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Report on Nevado del Ruiz (Colombia) — October 1988

Scientific Event Alert Network Bulletin, vol. 13, no. 10 (October 1988)
Managing Editor: Lindsay McClelland.

Nevado del Ruiz (Colombia) Minor ash emission and continued vigorous seismicity

Please cite this report as:

Global Volcanism Program, 1988. Report on Nevado del Ruiz (Colombia). In: McClelland, L. (ed.), Scientific Event Alert Network Bulletin, 13:10. Smithsonian Institution. https://doi.org/10.5479/si.GVP.SEAN198810-351020.

Volcano Profile |  Complete Bulletin


Nevado del Ruiz

Colombia

4.892°N, 75.324°W; summit elev. 5279 m

All times are local (unless otherwise noted)


The number of earthquakes and seismic energy release remained at high levels during October, continuing the pattern of vigorous seismicity that began to build in late 1987. Tremor amplitude declined slightly. Fluctuations in tremor amplitude were associated with small explosions that briefly emitted ash. A swarm of 212 high-frequency events was recorded 1 October from 1,410 to 1,450. The month's two strongest shocks (M 2.3) occurred on the 9th and 12th. Several of the locatable events were scattered SE of the volcano, while others were centered near the crater at depths of 1-4 km (figure 20). No significant deformation was recorded.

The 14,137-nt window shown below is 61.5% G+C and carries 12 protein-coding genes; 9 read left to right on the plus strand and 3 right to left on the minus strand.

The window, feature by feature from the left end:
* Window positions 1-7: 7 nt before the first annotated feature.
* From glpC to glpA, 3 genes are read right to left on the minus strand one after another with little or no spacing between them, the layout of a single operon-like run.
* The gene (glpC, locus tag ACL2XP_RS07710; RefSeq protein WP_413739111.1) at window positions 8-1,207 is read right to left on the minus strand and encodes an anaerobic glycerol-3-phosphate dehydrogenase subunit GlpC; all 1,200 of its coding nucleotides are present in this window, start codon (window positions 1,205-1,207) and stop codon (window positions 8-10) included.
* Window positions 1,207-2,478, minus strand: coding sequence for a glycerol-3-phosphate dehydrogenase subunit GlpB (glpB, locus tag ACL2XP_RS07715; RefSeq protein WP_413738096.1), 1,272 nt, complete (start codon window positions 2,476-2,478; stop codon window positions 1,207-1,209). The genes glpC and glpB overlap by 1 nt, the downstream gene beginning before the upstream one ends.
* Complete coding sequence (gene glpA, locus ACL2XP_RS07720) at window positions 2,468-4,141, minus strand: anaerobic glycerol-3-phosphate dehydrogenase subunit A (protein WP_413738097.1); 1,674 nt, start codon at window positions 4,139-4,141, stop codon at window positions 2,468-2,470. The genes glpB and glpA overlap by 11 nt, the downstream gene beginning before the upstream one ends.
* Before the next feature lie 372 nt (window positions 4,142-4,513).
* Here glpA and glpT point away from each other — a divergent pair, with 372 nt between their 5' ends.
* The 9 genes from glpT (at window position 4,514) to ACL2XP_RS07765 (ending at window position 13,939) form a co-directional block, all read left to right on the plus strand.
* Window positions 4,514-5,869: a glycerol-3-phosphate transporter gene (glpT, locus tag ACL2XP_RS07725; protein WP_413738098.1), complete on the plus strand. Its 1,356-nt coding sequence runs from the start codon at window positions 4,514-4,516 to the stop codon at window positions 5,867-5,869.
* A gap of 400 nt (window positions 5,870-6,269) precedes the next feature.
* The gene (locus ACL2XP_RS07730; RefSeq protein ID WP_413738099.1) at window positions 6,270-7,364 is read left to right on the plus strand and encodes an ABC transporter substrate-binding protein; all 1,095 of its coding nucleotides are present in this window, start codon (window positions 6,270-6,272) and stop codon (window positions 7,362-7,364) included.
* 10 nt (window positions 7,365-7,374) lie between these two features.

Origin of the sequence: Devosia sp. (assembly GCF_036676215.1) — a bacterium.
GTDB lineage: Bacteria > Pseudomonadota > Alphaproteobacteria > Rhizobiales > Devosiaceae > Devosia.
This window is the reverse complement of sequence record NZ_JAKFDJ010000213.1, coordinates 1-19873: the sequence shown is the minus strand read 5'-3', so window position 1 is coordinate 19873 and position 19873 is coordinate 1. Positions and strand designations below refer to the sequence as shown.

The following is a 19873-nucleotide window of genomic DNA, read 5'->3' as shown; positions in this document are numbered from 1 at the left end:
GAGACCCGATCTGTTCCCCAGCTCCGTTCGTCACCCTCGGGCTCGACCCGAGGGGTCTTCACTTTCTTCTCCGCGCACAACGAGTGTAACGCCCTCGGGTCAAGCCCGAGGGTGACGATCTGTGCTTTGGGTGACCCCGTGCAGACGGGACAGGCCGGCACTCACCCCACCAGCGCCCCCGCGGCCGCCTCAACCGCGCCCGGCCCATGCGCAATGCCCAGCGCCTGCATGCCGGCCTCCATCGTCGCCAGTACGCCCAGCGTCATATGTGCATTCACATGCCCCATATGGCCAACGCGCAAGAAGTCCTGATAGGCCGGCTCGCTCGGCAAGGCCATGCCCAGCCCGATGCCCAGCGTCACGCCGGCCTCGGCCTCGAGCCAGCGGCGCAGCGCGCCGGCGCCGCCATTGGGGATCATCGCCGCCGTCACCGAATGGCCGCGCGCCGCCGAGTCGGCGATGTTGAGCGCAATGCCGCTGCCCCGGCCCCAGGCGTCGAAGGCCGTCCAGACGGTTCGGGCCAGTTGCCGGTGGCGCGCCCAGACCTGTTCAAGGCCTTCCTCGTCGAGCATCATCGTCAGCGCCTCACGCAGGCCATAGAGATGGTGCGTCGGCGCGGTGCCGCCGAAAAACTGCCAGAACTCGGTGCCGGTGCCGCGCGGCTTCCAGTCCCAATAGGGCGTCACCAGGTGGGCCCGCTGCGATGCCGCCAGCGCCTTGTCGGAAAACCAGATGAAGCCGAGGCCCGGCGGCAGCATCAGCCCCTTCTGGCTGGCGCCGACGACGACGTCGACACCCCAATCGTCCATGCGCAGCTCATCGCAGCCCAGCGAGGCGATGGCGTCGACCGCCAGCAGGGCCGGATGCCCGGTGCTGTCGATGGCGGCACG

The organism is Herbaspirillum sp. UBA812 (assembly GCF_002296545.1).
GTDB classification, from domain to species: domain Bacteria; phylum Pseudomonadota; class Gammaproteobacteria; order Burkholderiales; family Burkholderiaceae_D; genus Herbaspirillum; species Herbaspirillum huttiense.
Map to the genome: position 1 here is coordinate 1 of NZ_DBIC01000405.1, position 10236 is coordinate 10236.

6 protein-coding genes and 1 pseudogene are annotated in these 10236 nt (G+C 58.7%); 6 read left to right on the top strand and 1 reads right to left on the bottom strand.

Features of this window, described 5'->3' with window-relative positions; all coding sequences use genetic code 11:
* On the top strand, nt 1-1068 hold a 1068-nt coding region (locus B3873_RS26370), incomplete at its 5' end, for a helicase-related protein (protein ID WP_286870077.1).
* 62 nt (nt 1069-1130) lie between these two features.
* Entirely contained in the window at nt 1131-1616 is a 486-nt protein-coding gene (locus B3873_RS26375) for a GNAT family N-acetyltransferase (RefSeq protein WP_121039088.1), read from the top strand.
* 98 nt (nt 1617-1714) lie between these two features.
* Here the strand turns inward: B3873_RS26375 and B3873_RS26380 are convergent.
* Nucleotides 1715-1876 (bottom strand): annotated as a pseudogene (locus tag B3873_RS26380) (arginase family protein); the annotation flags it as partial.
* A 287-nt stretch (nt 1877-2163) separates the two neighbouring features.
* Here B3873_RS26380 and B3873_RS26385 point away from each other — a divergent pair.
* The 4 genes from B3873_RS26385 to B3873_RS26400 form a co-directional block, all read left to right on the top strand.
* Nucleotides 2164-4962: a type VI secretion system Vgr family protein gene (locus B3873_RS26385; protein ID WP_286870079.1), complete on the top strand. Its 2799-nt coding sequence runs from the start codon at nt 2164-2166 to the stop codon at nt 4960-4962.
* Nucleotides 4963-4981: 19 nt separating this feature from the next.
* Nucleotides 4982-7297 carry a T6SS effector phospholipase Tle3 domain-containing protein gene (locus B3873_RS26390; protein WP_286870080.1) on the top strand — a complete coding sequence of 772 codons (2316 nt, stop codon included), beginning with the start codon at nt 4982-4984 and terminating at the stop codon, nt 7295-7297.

Figure (see Caption) Figure 20. Epicenters of 49 seismic events at Ruiz, October 1988. Courtesy of the Observatorio Vulcanológico de Colombia.

Geologic Background. Nevado del Ruiz is a broad, glacier-covered volcano in central Colombia that covers more than 200 km2. Three major edifices, composed of andesitic and dacitic lavas and andesitic pyroclastics, have been constructed since the beginning of the Pleistocene. The modern cone consists of a broad cluster of lava domes built within the caldera of an older edifice. The 1-km-wide, 240-m-deep Arenas crater occupies the summit. The prominent La Olleta pyroclastic cone located on the SW flank may also have been active in historical time. Steep headwalls of massive landslides cut the flanks. Melting of its summit icecap during historical eruptions, which date back to the 16th century, has resulted in devastating lahars, including one in 1985 that was South America's deadliest eruption.

Information Contacts: C. Carvajal, INGEOMINAS, Manizales.